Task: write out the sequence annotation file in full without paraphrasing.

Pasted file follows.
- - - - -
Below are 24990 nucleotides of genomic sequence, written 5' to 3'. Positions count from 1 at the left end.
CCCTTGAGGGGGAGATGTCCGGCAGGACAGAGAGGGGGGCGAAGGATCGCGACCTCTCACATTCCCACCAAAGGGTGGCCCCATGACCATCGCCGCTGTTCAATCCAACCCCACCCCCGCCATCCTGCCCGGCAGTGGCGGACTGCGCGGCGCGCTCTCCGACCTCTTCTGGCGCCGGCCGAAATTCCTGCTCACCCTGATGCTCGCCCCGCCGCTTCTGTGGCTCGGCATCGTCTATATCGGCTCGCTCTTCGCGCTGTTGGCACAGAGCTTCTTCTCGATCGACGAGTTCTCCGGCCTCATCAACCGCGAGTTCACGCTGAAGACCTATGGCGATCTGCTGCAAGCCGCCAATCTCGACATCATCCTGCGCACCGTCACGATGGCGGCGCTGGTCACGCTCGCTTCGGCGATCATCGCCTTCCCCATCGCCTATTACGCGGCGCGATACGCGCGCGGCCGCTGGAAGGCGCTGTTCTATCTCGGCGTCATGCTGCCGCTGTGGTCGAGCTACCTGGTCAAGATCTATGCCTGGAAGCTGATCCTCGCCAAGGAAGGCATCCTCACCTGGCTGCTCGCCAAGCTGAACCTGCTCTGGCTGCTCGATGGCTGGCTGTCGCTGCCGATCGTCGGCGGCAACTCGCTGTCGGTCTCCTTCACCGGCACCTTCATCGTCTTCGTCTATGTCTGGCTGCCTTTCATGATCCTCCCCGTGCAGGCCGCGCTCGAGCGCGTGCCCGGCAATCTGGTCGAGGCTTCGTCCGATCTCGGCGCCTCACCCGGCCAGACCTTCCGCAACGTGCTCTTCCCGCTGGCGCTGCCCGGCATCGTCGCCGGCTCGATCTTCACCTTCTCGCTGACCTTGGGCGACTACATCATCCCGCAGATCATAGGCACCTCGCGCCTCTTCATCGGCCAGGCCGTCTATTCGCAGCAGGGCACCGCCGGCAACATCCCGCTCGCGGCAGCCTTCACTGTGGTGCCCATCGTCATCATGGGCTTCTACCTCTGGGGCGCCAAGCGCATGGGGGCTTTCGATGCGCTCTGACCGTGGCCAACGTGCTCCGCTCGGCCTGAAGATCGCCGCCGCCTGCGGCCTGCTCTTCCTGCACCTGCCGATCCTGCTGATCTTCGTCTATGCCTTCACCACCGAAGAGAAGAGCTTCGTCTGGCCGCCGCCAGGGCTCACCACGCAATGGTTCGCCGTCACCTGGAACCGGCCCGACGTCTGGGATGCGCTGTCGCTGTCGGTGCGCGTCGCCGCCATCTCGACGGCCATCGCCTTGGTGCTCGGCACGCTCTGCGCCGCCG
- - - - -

Below are 24990 nucleotides of genomic sequence, written 5' to 3'. Positions count from 1 at the left end.
CCCTTGAGGGGGAGATGTCCGGCAGGACAGAGAGGGGGGCGAAGGATCGCGACCTCTCACATTCCCACCAAAGGGTGGCCCCATGACCATCGCCGCTGTTCAATCCAACCCCACCCCCGCCATCCTGCCCGGCAGTGGCGGACTGCGCGGCGCGCTCTCCGACCTCTTCTGGCGCCGGCCGAAATTCCTGCTCACCCTGATGCTCGCCCCGCCGCTTCTGTGGCTCGGCATCGTCTATATCGGCTCGCTCTTCGCGCTGTTGGCACAGAGCTTCTTCTCGATCGACGAGTTCTCCGGCCTCATCAACCGCGAGTTCACGCTGAAGACCTATGGCGATCTGCTGCAAGCCGCCAATCTCGACATCATCCTGCGCACCGTCACGATGGCGGCGCTGGTCACGCTCGCTTCGGCGATCATCGCCTTCCCCATCGCCTATTACGCGGCGCGATACGCGCGCGGCCGCTGGAAGGCGCTGTTCTATCTCGGCGTCATGCTGCCGCTGTGGTCGAGCTACCTGGTCAAGATCTATGCCTGGAAGCTGATCCTCGCCAAGGAAGGCATCCTCACCTGGCTGCTCGCCAAGCTGAACCTGCTCTGGCTGCTCGATGGCTGGCTGTCGCTGCCGATCGTCGGCGGCAACTCGCTGTCGGTCTCCTTCACCGGCACCTTCATCGTCTTCGTCTATGTCTGGCTGCCTTTCATGATCCTCCCCGTGCAGGCCGCGCTCGAGCGCGTGCCCGGCAATCTGGTCGAGGCTTCGTCCGATCTCGGCGCCTCACCCGGCCAGACCTTCCGCAACGTGCTCTTCCCGCTGGCGCTGCCCGGCATCGTCGCCGGCTCGATCTTCACCTTCTCGCTGACCTTGGGCGACTACATCATCCCGCAGATCATAGGCACCTCGCGCCTCTTCATCGGCCAGGCCGTCTATTCGCAGCAGGGCACCGCCGGCAACATCCCGCTCGCGGCAGCCTTCACTGTGGTGCCCATCGTCATCATGGGCTTCTACCTCTGGGGCGCCAAGCGCATGGGGGCTTTCGATGCGCTCTGACCGTGGCCAACGTGCTCCGCTCGGCCTGAAGATCGCCGCCGCCTGCGGCCTGCTCTTCCTGCACCTGCCGATCCTGCTGATCTTCGTCTATGCCTTCACCACCGAAGAGAAGAGCTTCGTCTGGCCGCCGCCAGGGCTCACCACGCAATGGTTCGCCGTCACCTGGAACCGGCCCGACGTCTGGGATGCGCTGTCGCTGTCGGTGCGCGTCGCCGCCATCTCGACGGCCATCGCCTTGGTGCTCGGCACGCTCTGCGCCGCCG